Malaysia-based startup PlateCulture is an Airbnb for food. It allows users to eat home-cooked meals from someone’s home. The concept is as simple as the customers go to the site, pick a home (similar to picking a restaurant), book it, pay for it, then enjoy the home-cook meal!
Plateculture’s business model isn’t too complicated, either. Hosts decide how much they want to charge for their food, the company gets 20 percent of what they make.
Founded by two Lithuanian ladies, Audra Pakalnyte and Reda Stare, the startup is serving Malaysia, Singapore,Thailand, Vietnam, and the Philippines. They’re also planning to expand the startup to Myanmar, Laos, Taiwan, and Japan.
How it started
Plateculture is definitely one of those startups that began on the grounds of passion, not just business. Reda loves travelling and would skip a meal for a good meaningful conversation, while Audra is well-travelled foodie with a teapot obsession and enjoys jazz.
Three years ago, Reda was backpacking through Asia. She was invited to a house to have a great dinner and was charged for it. Since then, the idea stuck in her head. Wanting to duplicate a similar culture and make money out of it, PlateCulture was founded. The company was launched in early July this year.
But a passion for food and travel is not enough to get a company running. The two founders shared with Tech in Asia how they operate Plateculture.
What are your roles?
Audra and Reda: We are both co-founders. We run the organization and take care of everything from marketing, community growth and engagement, attracting investments, product design to paying the bills. The exciting part of early stage startups is that they get to do everything and learn every single day.
How and why did you get started in this industry? What made you decide to be an entrepreneur?
We always wanted to embark on a journey of starting business on my own and following passion. The idea of creating a business which would provide travellers with unique experience while traveling now grew into a new trend of home dining which impacts local communities and most importantly breaks stereotypes between different cultures just by connecting people through food.
Did you face any challenges in particular?
We face challenges every day. It’s a lot more challenging than working for previous corporate jobs we both had before. The difference is that now the level of responsibility has increased as we are the ones who have to find solutions for all problems. Challenging situations are always rewarding as, at the end of the day, you find a solution to innovate and improve. In this process, having a good partner and team is crucial.
How do you seek out relevant mentors and people for help?
Through years both of us have created a network of people around us from different industries and paths of the life, so we always have a person to turn to when we need advice. We believe in the six degrees of separation concept. The people you need will always cross path when the time is right.
Did you find being two female founders in the tech world challenging?
We always believe that you see what you want to see, or you see what you believe. I’ve always been fond of gender equality. This principle makes me believe that in any situation males and females have the same opportunities. Because I always believed in it, my belief drives my actions. Throughout my career, I will prove my point of getting what I want, and not blaming gender issues for the things that I don’t get or that simply don’t work out.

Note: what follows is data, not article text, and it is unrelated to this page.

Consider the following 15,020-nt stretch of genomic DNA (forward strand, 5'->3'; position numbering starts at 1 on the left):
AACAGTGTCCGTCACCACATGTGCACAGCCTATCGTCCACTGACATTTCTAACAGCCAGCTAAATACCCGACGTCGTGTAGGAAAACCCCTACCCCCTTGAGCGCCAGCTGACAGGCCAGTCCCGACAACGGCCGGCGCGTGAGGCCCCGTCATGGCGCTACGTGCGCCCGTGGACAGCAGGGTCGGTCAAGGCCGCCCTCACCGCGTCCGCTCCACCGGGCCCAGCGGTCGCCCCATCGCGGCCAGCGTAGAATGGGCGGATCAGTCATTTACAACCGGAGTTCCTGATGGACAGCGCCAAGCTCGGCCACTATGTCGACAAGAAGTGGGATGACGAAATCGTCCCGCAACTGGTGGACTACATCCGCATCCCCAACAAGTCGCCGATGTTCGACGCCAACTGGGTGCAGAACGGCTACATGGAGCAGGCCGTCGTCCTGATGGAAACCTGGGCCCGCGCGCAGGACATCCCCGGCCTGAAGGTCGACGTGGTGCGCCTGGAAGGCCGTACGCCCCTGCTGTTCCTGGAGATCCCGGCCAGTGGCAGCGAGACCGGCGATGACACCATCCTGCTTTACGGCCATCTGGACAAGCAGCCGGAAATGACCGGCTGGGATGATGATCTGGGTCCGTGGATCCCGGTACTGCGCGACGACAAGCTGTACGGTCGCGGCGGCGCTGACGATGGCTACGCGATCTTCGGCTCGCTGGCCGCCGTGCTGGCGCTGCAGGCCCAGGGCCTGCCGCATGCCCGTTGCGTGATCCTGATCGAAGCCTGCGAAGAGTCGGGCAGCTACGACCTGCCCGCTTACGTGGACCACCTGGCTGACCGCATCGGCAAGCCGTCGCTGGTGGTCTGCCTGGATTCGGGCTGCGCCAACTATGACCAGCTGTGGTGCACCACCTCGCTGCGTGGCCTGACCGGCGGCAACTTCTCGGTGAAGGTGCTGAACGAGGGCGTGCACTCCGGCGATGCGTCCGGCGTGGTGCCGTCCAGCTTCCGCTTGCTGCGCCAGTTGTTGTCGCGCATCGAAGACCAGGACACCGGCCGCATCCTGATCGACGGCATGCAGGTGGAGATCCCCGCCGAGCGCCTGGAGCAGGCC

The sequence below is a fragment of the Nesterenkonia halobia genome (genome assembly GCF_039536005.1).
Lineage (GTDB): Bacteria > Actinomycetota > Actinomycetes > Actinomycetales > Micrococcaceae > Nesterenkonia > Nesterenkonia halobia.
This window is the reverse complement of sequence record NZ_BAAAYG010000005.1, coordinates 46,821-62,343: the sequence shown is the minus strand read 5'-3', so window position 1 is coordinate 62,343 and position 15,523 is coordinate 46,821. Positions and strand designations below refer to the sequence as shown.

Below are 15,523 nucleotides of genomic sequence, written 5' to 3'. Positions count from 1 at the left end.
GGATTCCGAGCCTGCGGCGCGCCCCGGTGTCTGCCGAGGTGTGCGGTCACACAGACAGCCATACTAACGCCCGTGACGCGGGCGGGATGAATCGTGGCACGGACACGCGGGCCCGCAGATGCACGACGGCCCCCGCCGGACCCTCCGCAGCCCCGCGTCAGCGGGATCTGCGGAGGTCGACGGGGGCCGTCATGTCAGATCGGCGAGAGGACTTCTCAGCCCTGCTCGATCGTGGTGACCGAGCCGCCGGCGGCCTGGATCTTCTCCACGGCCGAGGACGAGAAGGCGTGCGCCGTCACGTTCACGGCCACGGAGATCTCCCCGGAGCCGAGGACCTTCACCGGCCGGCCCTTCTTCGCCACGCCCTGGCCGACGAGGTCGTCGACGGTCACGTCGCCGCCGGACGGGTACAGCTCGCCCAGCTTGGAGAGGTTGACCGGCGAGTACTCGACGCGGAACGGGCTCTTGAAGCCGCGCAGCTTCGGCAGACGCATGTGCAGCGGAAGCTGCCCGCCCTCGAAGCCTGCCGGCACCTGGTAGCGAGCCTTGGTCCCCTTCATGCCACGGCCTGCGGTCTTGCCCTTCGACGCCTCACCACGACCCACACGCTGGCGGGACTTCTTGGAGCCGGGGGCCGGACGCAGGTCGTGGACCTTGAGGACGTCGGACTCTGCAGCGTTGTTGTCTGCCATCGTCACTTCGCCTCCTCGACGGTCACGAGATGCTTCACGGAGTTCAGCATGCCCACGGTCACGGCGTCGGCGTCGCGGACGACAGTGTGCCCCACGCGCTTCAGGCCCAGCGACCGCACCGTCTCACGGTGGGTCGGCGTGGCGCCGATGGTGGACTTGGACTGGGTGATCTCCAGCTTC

For PlateCulture, we believe gender has no advantage but the story of the business that matters. We are what we want to be. The home dining trend, home cooking, and social good might set a very feminine flavour for the business, however we are running a tech start-up where we have to develop a product, improve the system, analyse data, build strategies for growth, and all the other parts of the business which have no differences from running a very masculine start-up.
What are the necessary skill-sets and attitudes required to succeed in the technology and startup industry?
The key to success is big vision and determination to achieve it. The lesson we have been taught is that you should always aim high. Once you have sorted your vision, execution is another important element in success. If something doesn’t work out just yet, make sure you pivot over and over again, and if it fails, celebrate failure early enough and start again.
Do you have any female role models that you look up to?
Every successful story is a source of inspiration. We have met many successful females who have clear vision and ambitions, which always gives a boost of motivation. I enjoy hearing Arianna Huffington talk with a charismatic accent and find her an inspiring woman.
Do you have any advice for fellow female entrepreneurs?
Leave the stereotypes behind, embrace your femininity, and be bold. Know what you want. Go and get it.
Are you single or married at the moment? How to you strike a balance between work and personal life?
Reda: I’ve been lucky to marry an understanding partner who has been very supportive. We both are clear on our visions and support each other, this helps to maintain a healthy relationship.
Audra: For years I always focused on projects that I work on, and now building a busines. Relationships have never been a priority. However, I always make time to do the things that I love: travel, spend quality time with friends, or simply relax at live music shows. It’s important to recharge and hit the road again.
See more interviews in our Female Entrepreneurship series:
(Editing by Paul Bischoff)